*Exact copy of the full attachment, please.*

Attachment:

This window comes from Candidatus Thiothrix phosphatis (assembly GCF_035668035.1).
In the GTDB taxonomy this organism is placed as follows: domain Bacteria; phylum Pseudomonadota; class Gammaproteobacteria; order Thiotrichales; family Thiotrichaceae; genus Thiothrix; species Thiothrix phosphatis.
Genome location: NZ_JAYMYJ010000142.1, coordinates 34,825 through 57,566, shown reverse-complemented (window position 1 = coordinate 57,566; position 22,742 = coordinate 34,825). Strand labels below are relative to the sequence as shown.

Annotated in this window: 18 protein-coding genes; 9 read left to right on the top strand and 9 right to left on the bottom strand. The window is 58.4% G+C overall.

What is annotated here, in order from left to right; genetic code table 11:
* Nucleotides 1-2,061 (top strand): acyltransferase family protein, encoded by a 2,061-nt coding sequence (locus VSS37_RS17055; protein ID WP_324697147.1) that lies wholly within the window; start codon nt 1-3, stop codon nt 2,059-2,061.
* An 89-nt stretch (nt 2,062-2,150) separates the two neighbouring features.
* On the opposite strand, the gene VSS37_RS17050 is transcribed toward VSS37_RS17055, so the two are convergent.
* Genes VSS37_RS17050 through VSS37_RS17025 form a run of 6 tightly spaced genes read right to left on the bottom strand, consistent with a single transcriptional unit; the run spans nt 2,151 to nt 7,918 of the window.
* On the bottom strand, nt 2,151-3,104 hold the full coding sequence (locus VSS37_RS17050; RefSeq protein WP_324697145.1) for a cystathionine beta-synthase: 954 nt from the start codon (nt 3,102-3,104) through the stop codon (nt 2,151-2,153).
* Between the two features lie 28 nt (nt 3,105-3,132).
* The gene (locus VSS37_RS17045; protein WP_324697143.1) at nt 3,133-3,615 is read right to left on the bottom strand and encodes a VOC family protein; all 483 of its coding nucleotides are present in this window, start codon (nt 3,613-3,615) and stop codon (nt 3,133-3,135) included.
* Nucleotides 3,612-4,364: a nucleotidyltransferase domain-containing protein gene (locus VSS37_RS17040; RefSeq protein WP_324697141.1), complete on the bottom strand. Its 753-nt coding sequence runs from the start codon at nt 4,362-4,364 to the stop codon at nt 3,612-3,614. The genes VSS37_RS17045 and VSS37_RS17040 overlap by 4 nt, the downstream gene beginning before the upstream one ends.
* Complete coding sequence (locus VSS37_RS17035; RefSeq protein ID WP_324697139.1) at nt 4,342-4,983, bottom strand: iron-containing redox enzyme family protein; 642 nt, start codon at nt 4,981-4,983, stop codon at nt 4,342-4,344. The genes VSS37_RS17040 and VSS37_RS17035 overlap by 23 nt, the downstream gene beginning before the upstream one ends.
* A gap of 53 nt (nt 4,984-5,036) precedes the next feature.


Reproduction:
This window comes from Candidatus Thiothrix phosphatis (assembly GCF_035668035.1).
In the GTDB taxonomy this organism is placed as follows: domain Bacteria; phylum Pseudomonadota; class Gammaproteobacteria; order Thiotrichales; family Thiotrichaceae; genus Thiothrix; species Thiothrix phosphatis.
Genome location: NZ_JAYMYJ010000142.1, coordinates 34,825 through 57,566, shown reverse-complemented (window position 1 = coordinate 57,566; position 22,742 = coordinate 34,825). Strand labels below are relative to the sequence as shown.

Annotated in this window: 18 protein-coding genes; 9 read left to right on the top strand and 9 right to left on the bottom strand. The window is 58.4% G+C overall.

What is annotated here, in order from left to right; genetic code table 11:
* Nucleotides 1-2,061 (top strand): acyltransferase family protein, encoded by a 2,061-nt coding sequence (locus VSS37_RS17055; protein ID WP_324697147.1) that lies wholly within the window; start codon nt 1-3, stop codon nt 2,059-2,061.
* An 89-nt stretch (nt 2,062-2,150) separates the two neighbouring features.
* On the opposite strand, the gene VSS37_RS17050 is transcribed toward VSS37_RS17055, so the two are convergent.
* Genes VSS37_RS17050 through VSS37_RS17025 form a run of 6 tightly spaced genes read right to left on the bottom strand, consistent with a single transcriptional unit; the run spans nt 2,151 to nt 7,918 of the window.
* On the bottom strand, nt 2,151-3,104 hold the full coding sequence (locus VSS37_RS17050; RefSeq protein WP_324697145.1) for a cystathionine beta-synthase: 954 nt from the start codon (nt 3,102-3,104) through the stop codon (nt 2,151-2,153).
* Between the two features lie 28 nt (nt 3,105-3,132).
* The gene (locus VSS37_RS17045; protein WP_324697143.1) at nt 3,133-3,615 is read right to left on the bottom strand and encodes a VOC family protein; all 483 of its coding nucleotides are present in this window, start codon (nt 3,613-3,615) and stop codon (nt 3,133-3,135) included.
* Nucleotides 3,612-4,364: a nucleotidyltransferase domain-containing protein gene (locus VSS37_RS17040; RefSeq protein WP_324697141.1), complete on the bottom strand. Its 753-nt coding sequence runs from the start codon at nt 4,362-4,364 to the stop codon at nt 3,612-3,614. The genes VSS37_RS17045 and VSS37_RS17040 overlap by 4 nt, the downstream gene beginning before the upstream one ends.
* Complete coding sequence (locus VSS37_RS17035; RefSeq protein ID WP_324697139.1) at nt 4,342-4,983, bottom strand: iron-containing redox enzyme family protein; 642 nt, start codon at nt 4,981-4,983, stop codon at nt 4,342-4,344. The genes VSS37_RS17040 and VSS37_RS17035 overlap by 23 nt, the downstream gene beginning before the upstream one ends.
* A gap of 53 nt (nt 4,984-5,036) precedes the next feature.